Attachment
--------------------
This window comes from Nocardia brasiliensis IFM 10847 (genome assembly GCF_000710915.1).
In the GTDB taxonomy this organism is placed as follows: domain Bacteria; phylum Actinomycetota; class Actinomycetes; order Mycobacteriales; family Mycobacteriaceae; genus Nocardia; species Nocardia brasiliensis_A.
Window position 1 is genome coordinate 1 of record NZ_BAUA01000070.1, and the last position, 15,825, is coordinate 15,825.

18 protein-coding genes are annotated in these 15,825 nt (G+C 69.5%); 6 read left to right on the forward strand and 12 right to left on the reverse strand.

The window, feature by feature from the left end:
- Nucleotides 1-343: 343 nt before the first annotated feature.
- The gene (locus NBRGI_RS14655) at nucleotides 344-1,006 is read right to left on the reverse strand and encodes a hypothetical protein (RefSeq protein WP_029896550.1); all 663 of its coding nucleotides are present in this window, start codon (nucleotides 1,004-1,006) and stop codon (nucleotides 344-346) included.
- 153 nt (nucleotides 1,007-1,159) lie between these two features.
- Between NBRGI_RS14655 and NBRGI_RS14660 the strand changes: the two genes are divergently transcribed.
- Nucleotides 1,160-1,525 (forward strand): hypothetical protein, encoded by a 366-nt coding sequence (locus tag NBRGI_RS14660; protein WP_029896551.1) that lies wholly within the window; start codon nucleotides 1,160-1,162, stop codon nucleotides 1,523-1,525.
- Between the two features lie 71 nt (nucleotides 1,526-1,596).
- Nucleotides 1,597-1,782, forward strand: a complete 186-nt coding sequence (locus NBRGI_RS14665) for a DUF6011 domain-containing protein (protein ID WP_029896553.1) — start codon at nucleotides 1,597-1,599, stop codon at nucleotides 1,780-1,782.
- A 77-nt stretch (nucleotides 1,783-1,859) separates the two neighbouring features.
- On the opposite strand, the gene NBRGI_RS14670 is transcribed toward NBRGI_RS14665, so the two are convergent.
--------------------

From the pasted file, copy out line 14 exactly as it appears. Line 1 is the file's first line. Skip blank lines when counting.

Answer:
- On the opposite strand, the gene NBRGI_RS14670 is transcribed toward NBRGI_RS14665, so the two are convergent.